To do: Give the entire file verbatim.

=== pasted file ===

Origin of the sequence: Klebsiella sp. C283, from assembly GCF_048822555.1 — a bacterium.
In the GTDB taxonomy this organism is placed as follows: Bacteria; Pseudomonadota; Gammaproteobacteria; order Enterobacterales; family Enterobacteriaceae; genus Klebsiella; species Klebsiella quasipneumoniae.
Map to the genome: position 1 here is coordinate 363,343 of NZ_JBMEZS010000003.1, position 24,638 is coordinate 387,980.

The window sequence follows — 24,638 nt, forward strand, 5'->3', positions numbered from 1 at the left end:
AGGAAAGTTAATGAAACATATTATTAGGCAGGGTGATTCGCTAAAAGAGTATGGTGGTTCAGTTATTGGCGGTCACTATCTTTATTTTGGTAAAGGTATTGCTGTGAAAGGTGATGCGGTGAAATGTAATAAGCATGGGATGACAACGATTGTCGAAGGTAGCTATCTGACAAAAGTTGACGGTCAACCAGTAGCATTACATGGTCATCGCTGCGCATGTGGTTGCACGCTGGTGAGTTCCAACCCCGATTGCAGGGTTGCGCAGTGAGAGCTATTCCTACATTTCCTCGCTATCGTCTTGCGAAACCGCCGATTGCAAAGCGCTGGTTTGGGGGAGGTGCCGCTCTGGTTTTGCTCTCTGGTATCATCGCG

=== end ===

Origin of the sequence: Klebsiella sp. C283, from assembly GCF_048822555.1 — a bacterium.
In the GTDB taxonomy this organism is placed as follows: Bacteria; Pseudomonadota; Gammaproteobacteria; order Enterobacterales; family Enterobacteriaceae; genus Klebsiella; species Klebsiella quasipneumoniae.
Map to the genome: position 1 here is coordinate 363,343 of NZ_JBMEZS010000003.1, position 24,638 is coordinate 387,980.

The window sequence follows — 24,638 nt, forward strand, 5'->3', positions numbered from 1 at the left end:
AGGAAAGTTAATGAAACATATTATTAGGCAGGGTGATTCGCTAAAAGAGTATGGTGGTTCAGTTATTGGCGGTCACTATCTTTATTTTGGTAAAGGTATTGCTGTGAAAGGTGATGCGGTGAAATGTAATAAGCATGGGATGACAACGATTGTCGAAGGTAGCTATCTGACAAAAGTTGACGGTCAACCAGTAGCATTACATGGTCATCGCTGCGCATGTGGTTGCACGCTGGTGAGTTCCAACCCCGATTGCAGGGTTGCGCAGTGAGAGCTATTCCTACATTTCCTCGCTATCGTCTTGCGAAACCGCCGATTGCAAAGCGCTGGTTTGGGGGAGGTGCCGCTCTGGTTTTGCTCTCTGGTATCATCGCG